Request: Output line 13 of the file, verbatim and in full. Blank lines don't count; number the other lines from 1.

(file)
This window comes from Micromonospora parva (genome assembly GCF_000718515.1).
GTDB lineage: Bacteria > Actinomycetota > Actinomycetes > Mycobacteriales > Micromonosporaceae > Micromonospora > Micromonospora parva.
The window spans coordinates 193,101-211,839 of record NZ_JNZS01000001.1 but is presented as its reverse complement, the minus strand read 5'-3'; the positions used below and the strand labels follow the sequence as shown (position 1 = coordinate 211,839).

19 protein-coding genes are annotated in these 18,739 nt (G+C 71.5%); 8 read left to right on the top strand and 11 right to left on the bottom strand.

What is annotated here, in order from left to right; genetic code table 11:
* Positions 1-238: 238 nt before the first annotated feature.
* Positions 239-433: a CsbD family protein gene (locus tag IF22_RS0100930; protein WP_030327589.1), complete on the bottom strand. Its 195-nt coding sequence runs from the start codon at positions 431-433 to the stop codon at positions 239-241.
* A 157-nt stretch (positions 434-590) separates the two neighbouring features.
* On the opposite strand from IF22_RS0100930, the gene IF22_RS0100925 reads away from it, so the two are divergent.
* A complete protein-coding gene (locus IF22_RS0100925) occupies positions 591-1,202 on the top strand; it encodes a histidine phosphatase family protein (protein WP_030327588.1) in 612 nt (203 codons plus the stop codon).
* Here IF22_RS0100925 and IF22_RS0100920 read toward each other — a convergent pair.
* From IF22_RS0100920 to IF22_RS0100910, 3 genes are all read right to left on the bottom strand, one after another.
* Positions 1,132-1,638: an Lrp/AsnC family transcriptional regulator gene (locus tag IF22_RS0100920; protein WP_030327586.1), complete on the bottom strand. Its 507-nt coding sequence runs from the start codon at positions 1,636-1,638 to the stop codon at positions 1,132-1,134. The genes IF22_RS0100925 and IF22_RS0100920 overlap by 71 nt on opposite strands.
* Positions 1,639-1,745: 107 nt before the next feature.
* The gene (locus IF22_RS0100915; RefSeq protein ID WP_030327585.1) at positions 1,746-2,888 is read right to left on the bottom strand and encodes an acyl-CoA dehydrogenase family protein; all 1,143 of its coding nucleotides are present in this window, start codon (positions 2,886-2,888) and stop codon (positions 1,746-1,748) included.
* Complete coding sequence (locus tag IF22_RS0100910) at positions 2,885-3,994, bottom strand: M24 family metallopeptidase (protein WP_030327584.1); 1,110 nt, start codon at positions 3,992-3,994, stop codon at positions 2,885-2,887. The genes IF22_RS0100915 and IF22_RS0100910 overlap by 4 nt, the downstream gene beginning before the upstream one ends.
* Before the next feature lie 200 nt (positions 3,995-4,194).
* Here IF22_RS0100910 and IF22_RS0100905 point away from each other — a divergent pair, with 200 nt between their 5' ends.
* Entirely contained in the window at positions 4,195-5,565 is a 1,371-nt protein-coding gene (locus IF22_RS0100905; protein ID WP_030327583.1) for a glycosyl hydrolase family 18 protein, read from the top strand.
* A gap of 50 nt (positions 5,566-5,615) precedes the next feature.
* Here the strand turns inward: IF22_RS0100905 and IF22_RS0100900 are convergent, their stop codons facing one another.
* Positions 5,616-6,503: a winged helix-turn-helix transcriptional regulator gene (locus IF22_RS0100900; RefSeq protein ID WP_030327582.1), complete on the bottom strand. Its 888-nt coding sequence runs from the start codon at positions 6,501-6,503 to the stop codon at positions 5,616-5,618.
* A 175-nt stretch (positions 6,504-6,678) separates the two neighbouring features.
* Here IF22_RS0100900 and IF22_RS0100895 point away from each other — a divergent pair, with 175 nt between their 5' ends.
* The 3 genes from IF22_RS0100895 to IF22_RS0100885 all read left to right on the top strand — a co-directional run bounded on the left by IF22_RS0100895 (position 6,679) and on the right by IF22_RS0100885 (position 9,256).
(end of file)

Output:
* Positions 1,132-1,638: an Lrp/AsnC family transcriptional regulator gene (locus tag IF22_RS0100920; protein WP_030327586.1), complete on the bottom strand. Its 507-nt coding sequence runs from the start codon at positions 1,636-1,638 to the stop codon at positions 1,132-1,134. The genes IF22_RS0100925 and IF22_RS0100920 overlap by 71 nt on opposite strands.